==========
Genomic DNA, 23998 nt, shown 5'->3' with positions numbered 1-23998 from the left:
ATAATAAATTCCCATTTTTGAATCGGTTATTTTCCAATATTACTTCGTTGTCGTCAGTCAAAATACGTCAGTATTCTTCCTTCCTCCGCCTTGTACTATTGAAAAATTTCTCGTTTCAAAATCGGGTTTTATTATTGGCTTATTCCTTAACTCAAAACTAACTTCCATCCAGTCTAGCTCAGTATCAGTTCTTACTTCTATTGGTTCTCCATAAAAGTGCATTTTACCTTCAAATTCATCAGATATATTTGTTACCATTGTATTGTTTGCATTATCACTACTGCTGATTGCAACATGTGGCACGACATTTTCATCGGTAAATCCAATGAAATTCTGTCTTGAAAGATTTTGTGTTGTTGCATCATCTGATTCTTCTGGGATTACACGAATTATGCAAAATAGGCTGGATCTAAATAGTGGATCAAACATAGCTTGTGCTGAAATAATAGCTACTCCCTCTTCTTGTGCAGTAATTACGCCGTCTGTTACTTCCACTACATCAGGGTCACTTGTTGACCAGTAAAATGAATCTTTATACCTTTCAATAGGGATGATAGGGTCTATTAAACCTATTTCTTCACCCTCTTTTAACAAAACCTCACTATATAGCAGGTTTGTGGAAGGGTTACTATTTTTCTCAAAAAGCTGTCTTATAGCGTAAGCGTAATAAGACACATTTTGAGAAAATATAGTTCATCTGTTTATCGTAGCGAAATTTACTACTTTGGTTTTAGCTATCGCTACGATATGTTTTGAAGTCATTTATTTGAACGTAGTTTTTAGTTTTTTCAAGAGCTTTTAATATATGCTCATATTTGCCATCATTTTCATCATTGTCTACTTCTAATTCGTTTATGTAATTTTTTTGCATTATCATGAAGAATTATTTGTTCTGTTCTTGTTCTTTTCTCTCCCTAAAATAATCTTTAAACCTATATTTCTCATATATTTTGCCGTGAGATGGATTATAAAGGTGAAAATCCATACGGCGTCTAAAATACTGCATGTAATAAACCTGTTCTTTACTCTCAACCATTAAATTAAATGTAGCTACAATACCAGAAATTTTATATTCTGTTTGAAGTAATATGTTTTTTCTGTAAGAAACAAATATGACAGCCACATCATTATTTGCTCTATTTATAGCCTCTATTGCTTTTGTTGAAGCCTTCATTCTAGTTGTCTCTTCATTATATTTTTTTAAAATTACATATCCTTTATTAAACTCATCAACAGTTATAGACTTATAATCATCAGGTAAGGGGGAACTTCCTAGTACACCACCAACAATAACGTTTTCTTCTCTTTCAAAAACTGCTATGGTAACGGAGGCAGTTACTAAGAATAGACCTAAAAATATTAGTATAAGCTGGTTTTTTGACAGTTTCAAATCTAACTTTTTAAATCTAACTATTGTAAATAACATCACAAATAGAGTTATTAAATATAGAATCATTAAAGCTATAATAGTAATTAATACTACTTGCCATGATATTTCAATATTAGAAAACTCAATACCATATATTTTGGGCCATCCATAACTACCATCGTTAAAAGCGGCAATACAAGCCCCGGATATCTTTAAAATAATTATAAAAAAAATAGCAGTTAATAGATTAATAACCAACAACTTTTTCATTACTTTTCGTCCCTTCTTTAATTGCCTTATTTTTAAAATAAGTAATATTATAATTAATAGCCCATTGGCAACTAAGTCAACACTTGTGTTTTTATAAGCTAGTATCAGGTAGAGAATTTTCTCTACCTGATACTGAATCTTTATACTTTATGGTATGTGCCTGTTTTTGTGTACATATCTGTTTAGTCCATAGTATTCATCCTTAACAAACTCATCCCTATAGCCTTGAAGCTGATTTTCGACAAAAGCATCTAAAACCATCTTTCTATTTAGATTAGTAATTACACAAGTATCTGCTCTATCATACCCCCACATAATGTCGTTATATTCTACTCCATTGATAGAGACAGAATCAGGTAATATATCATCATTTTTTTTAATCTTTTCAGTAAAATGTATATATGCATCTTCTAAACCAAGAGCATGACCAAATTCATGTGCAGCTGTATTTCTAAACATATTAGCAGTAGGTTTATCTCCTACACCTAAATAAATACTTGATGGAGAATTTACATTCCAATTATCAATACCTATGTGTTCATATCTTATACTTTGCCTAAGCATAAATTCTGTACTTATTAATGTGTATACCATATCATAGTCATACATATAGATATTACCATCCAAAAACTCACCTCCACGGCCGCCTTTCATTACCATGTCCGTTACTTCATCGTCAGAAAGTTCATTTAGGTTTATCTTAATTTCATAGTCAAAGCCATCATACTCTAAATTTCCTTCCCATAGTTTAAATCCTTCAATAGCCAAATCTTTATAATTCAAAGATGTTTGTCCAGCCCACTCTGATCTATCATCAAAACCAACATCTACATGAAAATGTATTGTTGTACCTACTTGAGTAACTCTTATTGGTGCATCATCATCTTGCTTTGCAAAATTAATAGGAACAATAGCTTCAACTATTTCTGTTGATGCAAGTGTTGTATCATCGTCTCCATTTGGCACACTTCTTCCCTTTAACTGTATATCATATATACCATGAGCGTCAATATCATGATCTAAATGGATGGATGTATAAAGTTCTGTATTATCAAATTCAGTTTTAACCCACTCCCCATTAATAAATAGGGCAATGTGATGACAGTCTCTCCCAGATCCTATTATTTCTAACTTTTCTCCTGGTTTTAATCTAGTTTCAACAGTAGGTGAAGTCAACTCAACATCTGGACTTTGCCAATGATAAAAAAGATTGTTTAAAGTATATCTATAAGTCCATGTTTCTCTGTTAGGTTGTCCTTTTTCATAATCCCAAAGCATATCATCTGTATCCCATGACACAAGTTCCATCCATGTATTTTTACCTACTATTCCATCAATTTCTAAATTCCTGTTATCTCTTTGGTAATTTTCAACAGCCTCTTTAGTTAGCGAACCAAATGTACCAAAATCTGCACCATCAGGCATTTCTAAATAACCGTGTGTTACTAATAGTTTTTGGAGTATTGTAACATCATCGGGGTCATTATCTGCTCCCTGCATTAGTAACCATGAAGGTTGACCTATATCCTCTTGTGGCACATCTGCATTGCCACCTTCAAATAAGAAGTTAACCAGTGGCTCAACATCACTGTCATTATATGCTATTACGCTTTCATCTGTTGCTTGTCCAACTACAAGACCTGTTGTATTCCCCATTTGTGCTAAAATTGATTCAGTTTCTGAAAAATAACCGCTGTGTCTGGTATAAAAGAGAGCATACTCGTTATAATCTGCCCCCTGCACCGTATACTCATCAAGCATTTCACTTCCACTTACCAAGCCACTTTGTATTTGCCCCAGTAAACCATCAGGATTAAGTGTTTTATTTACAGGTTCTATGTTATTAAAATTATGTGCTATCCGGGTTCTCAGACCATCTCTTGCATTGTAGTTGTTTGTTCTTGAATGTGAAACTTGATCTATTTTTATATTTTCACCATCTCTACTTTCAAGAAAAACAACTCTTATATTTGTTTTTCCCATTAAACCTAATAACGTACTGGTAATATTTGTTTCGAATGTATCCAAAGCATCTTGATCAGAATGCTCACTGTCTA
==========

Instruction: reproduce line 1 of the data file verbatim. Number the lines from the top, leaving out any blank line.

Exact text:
Genomic DNA, 23998 nt, shown 5'->3' with positions numbered 1-23998 from the left: